Effective running toward your goals is best accomplished when you have a clear vision of what you want. Here you are clearly defining your target. Picture exactly what you want in vivid detail. Imagine how it will feel to get there. Rehearse having accomplished your goal in your mind’s eye. What will you see there? How will your body feel being there? What will hear there? Where will you be? Who will you be interacting with? Make what you want compelling in your imagination and this will usually help drive your actions. Just remember you are running toward and not just imagining the outcome!

Running toward is a critical component of any effective goal accomplishment. But there are potential problems with the “running toward” strategy. Remember you are running toward and not just imagining the outcome! Imagining alone will not get you where you want to go. Take action! Also running toward blindly is not recommended. Don’t delude yourself into believing that if you keep running, can see the outcome, and believe you will get there that no other effort will be required. Know that there will likely be obstacles. The most frequent factor that defeats people in achieving goals is feeling deflated, hurt, or demoralized when challenges happen. Your attitude can keep you running. Anticipate and plan for the challenges you can expect. Greet the one’s that surprise you as expected surprises and calculate your next move thoughtfully. Mentally rehearsing and imagining accomplishment of each step toward your ultimate goal is powerful. Accept and appreciate that course correction is simply a part of moving forward.

Another challenge with running toward is keeping your drive at a high level. Many of us start in high gear and then lose the momentum. Certainly keeping the vision clear and compelling helps tremendously. Rewarding yourself and appreciating each small accomplishment on the path to your grander goal is also a great strategy to keep going. But research clearly indicates that there is another style of running that differentiates those who succeed in achieving their goals and those who not. I will discuss this in an article that will be published very soon.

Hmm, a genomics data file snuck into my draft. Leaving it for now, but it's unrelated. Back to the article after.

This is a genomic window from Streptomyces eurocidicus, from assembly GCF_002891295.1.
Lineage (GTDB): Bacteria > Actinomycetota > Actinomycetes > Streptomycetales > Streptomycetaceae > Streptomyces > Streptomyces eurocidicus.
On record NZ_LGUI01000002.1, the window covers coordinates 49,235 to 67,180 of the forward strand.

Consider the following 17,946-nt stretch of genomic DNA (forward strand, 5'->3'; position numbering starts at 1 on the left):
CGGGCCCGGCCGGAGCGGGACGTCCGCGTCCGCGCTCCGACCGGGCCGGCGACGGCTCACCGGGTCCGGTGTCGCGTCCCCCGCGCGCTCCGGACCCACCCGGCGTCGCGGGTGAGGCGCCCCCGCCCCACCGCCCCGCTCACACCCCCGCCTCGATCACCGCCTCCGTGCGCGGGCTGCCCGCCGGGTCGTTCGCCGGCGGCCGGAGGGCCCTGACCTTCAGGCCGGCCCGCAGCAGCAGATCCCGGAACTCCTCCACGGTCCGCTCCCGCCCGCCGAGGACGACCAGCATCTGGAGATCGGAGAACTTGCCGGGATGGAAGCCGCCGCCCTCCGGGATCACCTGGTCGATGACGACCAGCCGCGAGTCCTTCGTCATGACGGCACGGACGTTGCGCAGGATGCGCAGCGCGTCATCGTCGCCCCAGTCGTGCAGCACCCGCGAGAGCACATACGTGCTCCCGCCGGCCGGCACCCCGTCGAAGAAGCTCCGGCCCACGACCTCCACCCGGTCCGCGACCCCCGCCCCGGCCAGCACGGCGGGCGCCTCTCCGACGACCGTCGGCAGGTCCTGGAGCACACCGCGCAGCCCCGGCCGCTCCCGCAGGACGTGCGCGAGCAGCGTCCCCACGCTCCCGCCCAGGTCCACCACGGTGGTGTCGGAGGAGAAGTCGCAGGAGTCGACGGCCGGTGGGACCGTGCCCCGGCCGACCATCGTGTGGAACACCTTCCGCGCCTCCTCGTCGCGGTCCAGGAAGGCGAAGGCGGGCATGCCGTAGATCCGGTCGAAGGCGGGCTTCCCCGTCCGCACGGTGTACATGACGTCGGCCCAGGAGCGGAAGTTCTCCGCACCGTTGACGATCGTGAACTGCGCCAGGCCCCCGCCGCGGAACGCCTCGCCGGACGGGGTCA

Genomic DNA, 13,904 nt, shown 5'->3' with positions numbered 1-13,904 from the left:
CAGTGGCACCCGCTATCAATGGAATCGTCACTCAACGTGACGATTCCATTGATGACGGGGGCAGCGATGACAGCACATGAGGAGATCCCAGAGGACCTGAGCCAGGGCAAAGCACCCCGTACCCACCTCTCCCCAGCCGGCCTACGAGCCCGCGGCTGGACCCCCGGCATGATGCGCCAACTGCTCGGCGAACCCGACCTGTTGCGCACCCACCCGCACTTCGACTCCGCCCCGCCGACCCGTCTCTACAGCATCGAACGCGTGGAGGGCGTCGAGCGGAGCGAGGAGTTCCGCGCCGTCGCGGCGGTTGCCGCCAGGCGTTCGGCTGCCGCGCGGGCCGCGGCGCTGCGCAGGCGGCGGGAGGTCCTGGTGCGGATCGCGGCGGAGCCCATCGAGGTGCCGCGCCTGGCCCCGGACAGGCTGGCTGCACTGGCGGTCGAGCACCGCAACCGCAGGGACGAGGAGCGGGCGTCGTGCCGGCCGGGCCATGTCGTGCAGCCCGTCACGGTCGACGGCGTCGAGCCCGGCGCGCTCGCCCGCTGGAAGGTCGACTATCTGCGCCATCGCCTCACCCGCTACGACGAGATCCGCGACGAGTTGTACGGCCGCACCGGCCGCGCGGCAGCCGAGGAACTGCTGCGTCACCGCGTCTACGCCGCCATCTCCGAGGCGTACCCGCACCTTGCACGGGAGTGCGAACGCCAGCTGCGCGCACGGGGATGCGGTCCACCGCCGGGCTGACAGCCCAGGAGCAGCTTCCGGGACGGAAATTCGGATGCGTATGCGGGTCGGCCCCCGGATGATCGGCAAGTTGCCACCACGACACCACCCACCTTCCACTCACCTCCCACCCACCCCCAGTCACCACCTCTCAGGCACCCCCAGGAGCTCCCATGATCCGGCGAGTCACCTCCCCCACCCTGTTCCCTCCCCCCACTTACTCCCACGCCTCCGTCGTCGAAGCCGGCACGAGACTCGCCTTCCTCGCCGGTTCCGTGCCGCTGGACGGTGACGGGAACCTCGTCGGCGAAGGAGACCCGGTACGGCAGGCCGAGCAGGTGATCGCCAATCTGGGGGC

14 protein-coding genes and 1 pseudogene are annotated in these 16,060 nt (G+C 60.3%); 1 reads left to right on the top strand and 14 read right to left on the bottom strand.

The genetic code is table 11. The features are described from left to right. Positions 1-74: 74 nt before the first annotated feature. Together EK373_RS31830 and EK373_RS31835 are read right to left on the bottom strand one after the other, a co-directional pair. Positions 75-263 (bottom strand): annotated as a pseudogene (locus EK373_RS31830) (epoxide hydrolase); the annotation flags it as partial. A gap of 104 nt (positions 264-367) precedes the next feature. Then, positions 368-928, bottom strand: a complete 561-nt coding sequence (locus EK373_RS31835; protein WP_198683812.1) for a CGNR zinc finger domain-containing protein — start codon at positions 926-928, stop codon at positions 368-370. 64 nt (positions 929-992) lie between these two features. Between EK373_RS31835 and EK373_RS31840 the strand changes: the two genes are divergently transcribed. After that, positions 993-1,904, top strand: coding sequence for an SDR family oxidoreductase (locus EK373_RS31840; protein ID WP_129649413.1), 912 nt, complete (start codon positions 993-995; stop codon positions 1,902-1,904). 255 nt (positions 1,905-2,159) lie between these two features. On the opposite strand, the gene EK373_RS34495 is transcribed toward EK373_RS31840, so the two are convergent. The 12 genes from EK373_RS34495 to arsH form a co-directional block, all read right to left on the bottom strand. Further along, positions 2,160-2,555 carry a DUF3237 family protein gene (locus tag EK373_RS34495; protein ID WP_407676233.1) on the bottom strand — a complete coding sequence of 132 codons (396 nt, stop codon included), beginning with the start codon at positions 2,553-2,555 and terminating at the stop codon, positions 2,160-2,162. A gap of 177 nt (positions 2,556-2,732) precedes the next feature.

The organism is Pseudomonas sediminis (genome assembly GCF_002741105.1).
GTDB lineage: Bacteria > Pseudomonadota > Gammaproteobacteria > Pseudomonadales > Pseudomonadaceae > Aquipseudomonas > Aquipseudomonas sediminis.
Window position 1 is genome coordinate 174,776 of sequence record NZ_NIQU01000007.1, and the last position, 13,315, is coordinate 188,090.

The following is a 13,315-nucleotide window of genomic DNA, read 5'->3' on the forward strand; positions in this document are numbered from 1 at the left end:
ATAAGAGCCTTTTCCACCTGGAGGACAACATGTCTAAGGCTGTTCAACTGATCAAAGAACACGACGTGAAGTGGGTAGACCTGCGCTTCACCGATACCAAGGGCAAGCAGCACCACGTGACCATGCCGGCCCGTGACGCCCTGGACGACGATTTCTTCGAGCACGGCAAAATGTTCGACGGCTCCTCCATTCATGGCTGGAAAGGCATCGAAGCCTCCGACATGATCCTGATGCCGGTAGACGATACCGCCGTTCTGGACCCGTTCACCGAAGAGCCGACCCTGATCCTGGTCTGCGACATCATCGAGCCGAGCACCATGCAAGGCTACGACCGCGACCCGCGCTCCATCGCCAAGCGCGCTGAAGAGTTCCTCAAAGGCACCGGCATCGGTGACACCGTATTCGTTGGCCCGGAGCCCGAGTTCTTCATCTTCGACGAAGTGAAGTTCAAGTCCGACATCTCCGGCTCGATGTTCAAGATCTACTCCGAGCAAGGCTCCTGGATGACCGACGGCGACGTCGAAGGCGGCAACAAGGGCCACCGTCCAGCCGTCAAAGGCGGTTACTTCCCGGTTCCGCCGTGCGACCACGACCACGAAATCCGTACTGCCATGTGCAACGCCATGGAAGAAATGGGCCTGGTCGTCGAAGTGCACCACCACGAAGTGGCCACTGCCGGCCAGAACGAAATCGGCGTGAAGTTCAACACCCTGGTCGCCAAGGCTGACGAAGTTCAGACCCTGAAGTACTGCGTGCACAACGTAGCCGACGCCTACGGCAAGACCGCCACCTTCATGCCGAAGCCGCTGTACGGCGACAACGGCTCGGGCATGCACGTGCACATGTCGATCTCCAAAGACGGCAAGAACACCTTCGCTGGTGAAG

In sum, running away and running toward are the most basic types of relationships we have with our goals. Even those contain many nuances and caveats. How you relate to your goals determines, to a large extent, whether you will achieve them or not. I invite you to consider, what is your relationship with your goals? More dynamics of our relationship with our goals, more ways we run in relation to them, will be addressed in a forthcoming article. That article will discuss one of the most powerful and compelling ways to run. Yes sometimes we run, but how we run determines where we arrive.

Author's Bio: 

I am a Psychologist with more than 20 years of experience. I am also Certified Trainer of both Neuro-Linguistic Programming and Ericksonian Hypnosis. Currently I devote most of my time to being a psychotherapist, hypnotherapist, consultant, trainer, and writer. Recently we (with my spouse Rosemary Lake-Liotta, L.C.S.W.) launched a Blog, www.changepathsblog.com, to offer information and inspiration to people seeking to change paths and improve their lives. We also own Enrichment Associates Consultation & Training (www.enrichmentact.com). As a Trainer of NLP and Ericksonian Hypnosis, my areas of expertise include resource enrichment skills, rapid change methodologies, goal achievement strategies, peak performance, success strategies, and communication. See more on my expert page.